Design Systems: Why Now?
Tom Osborne, Former VP, Design
Why is so much attention being paid to Design Systems right now? A few reasons come to mind.
Design Systems have been a hot topic as of late—so fiery hot that books are being written, platforms developed, events organized, and tools released to help us all with this growing need. To me, it feels a lot like a ‘what’s old is new again’ kind of topic. I mean, if we’re being real, the notion of systems design has been around since at least the industrial era—it’s not exclusive to the digital age. And, in many ways, Design Systems by their very nature are simply a natural evolution of style guides—a set of standard guidelines for writing and design. Yet, style guides have been around for decades. So, why the newness and why now?
As an agency, we’re not here to define what Design Systems are and are not—there are already tons of articles that do so. If you’re looking good starting places, I recommend Laura Kalbag’s Design Systems article (short form, 2012) and Invision’s Design System Handbook (long form, 2017). We’re interested in helping organizations, like our customers, better understand why they might need a Design System and how best to get started. With that in mind, this is the beginning of a small set of articles to give you an idea of how we (and other client services providers like us) can help.
To look deeper into why there seems to be a rising interest in Design Systems, here are a few factors that may be driving things right now:
- Digital is pervasive. Where there used to be a separation between offline and online, there is no more. Businesses that were offline are now online and businesses that started online are expanding beyond. We’re even starting to see digital agencies (like Stink Studios) drop Digital from their name (formerly Stink Digital). This is happening because most agencies now serve ‘digital’—it’s no longer a separate thing. Some agencies are now using descriptive words like ‘integrated’ to mean they service both online and offline needs.
- More specialized capabilities are being brought in-house. As companies have hired more and more developers, they’ve built strong engineering departments. Once that happens, it doesn’t take long for a few engineers to tell you that they are not designers. And, once you hire designers it won’t take long for a designer to tell you what kind of designer they are. Suddenly, you are hiring for specialties like Visual, UI, UX, Interactive, Motion, Sound, and more.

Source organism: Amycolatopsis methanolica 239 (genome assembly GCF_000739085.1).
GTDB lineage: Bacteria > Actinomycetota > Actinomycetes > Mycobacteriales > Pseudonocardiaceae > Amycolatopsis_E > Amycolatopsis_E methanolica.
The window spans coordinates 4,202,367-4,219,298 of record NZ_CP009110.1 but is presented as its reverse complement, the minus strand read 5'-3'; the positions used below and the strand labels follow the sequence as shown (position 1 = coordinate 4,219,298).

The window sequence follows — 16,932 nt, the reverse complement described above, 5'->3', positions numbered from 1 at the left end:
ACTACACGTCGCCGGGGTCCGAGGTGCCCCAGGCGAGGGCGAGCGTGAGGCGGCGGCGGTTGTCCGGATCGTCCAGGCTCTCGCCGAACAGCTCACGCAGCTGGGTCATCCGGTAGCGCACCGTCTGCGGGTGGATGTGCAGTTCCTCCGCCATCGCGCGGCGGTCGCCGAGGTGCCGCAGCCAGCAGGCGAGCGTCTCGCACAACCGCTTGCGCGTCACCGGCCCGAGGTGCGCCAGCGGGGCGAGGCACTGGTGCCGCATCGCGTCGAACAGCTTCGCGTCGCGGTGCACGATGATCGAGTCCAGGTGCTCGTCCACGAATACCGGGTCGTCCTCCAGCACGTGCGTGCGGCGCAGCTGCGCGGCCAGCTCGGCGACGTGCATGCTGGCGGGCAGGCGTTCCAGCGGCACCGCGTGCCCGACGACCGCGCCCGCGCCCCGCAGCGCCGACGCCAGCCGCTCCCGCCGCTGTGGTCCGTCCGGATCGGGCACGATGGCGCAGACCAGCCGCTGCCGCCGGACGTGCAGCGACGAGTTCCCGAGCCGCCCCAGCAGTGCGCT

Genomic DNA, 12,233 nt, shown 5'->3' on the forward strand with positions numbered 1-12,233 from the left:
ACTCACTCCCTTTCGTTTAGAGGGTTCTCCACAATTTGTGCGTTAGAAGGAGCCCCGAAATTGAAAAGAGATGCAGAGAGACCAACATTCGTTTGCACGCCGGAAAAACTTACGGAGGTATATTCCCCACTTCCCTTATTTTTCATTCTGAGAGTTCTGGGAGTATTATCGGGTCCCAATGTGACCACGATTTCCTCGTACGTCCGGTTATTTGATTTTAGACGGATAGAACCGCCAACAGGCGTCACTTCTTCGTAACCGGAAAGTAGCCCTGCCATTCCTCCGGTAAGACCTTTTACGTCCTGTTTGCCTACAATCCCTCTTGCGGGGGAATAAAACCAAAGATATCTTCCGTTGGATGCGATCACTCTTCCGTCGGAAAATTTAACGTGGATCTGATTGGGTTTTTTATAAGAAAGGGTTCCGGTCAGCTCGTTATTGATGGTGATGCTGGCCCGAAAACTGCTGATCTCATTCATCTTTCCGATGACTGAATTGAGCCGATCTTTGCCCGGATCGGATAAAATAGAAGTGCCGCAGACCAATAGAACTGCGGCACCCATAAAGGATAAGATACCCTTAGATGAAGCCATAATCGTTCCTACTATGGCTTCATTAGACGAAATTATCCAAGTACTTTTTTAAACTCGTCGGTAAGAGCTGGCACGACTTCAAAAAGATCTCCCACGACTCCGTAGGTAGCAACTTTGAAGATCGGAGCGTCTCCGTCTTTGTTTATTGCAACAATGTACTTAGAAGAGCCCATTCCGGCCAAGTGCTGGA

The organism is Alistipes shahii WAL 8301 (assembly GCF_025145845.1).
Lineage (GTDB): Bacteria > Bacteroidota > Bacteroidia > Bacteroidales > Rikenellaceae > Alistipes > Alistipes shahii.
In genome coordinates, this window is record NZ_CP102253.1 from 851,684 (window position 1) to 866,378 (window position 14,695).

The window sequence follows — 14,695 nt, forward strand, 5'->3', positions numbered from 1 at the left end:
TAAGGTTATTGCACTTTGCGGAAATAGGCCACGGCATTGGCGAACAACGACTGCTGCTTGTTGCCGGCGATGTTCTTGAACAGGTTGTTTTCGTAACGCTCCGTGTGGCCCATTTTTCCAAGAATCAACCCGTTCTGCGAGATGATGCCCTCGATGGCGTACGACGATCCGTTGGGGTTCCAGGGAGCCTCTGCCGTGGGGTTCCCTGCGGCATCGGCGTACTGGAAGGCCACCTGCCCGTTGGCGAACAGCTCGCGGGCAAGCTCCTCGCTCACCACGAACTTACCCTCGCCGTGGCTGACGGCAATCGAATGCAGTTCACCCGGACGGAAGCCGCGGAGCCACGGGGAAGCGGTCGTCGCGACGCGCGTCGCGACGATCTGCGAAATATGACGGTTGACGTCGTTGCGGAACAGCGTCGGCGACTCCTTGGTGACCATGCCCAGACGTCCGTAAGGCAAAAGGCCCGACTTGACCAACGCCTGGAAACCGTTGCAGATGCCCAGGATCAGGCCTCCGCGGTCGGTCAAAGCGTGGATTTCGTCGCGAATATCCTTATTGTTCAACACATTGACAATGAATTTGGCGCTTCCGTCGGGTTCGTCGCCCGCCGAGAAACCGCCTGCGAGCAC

- Agile development is widespread. It used to be that websites would go through extensive overhauls every two to five years to account for evolving needs. Once developers adopted agile processes they trained others outside of development to work in similar rapid release cycles. What used to amount to a big launch every few years has evolved from bi-annual to bi-weekly to twice daily all the way to the point where things are closer and closer to being real-time events—make a change, validate, then publish.
- Platforms are expanding. At one point in time we were designing for a single digital presence—the website. Then, it was sites and apps across a universe of displays—from wristwatches to stadium displays. Lately, what we see emerging are fully immersive extended reality (XR) environments—that’s just one side of the coin. On the other, displays are becoming non-essential thanks to voice-activated digital assistants like Amazon’s Alexa and Apple’s Siri. Put simply, it’s a lot to keep up with and stay ahead of.
- Consumer expectations are rising. The most successful brands are trusted by their customers because of their attention to detail, whether it be customer service, user experience, or overall impact. The more consistent and polished your brand is across your universe of touch points, the more likely it is that you are trusted no matter where you are.
To summarize, what I think we’re seeing is a natural evolution of a maturing era. Though it is still evolving, it is no longer emerging. For many of us, we’re at a point in time where we can celebrate progress, but also recognize the messes made along the way, as is natural after a significant growth period. It’s times like these that we take what we have and make things better, more efficient, and more effective—a very real promise that Design Systems offer. For more on why you might need a Design System, be sure to read our next article.
This being the start of a short series on this topic, we’re going to leave it here for now—so stay tuned for more from us about Design Systems. In the meantime, here are some references we’ve found helpful if you’d like to dive deeper.
- Atomic Design (Brad Frost)
- Design Systems (Smashing Magazine)
- Design Systems Handbook (DesignBetter.co)
- Pocket Guide: Why Build a Design System (UXPin)
- Design Systems (Laura Kalbag)
- Atomic Design (Brad Frost)
- Building a Visual Language (AirBNB)
- Design Systems Article Series (Nathan Curtis, EightShapes)
- The Minimum Viable Design System (Marcin Treder, UXPin)